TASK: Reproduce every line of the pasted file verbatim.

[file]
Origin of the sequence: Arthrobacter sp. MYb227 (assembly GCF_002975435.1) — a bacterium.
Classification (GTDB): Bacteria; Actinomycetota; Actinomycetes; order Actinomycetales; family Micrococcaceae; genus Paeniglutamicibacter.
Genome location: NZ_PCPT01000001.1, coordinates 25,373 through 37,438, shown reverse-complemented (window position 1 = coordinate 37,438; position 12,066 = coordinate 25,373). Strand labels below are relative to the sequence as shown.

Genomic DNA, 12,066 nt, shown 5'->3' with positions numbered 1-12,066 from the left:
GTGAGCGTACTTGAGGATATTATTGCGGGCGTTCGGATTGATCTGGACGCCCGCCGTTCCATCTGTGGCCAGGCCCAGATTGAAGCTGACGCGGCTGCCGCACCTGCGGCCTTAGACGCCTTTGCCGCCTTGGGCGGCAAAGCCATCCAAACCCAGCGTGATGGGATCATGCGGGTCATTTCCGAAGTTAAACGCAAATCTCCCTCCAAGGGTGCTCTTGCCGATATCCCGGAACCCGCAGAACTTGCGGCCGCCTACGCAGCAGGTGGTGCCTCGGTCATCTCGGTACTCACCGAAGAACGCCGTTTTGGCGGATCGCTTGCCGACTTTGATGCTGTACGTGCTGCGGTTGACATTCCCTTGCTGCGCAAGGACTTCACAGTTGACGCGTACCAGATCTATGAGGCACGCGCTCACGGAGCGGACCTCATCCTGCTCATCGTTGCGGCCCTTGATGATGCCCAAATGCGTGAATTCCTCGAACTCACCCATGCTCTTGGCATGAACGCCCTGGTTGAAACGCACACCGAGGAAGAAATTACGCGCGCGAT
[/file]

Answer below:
Origin of the sequence: Arthrobacter sp. MYb227 (assembly GCF_002975435.1) — a bacterium.
Classification (GTDB): Bacteria; Actinomycetota; Actinomycetes; order Actinomycetales; family Micrococcaceae; genus Paeniglutamicibacter.
Genome location: NZ_PCPT01000001.1, coordinates 25,373 through 37,438, shown reverse-complemented (window position 1 = coordinate 37,438; position 12,066 = coordinate 25,373). Strand labels below are relative to the sequence as shown.

Genomic DNA, 12,066 nt, shown 5'->3' with positions numbered 1-12,066 from the left:
GTGAGCGTACTTGAGGATATTATTGCGGGCGTTCGGATTGATCTGGACGCCCGCCGTTCCATCTGTGGCCAGGCCCAGATTGAAGCTGACGCGGCTGCCGCACCTGCGGCCTTAGACGCCTTTGCCGCCTTGGGCGGCAAAGCCATCCAAACCCAGCGTGATGGGATCATGCGGGTCATTTCCGAAGTTAAACGCAAATCTCCCTCCAAGGGTGCTCTTGCCGATATCCCGGAACCCGCAGAACTTGCGGCCGCCTACGCAGCAGGTGGTGCCTCGGTCATCTCGGTACTCACCGAAGAACGCCGTTTTGGCGGATCGCTTGCCGACTTTGATGCTGTACGTGCTGCGGTTGACATTCCCTTGCTGCGCAAGGACTTCACAGTTGACGCGTACCAGATCTATGAGGCACGCGCTCACGGAGCGGACCTCATCCTGCTCATCGTTGCGGCCCTTGATGATGCCCAAATGCGTGAATTCCTCGAACTCACCCATGCTCTTGGCATGAACGCCCTGGTTGAAACGCACACCGAGGAAGAAATTACGCGCGCGAT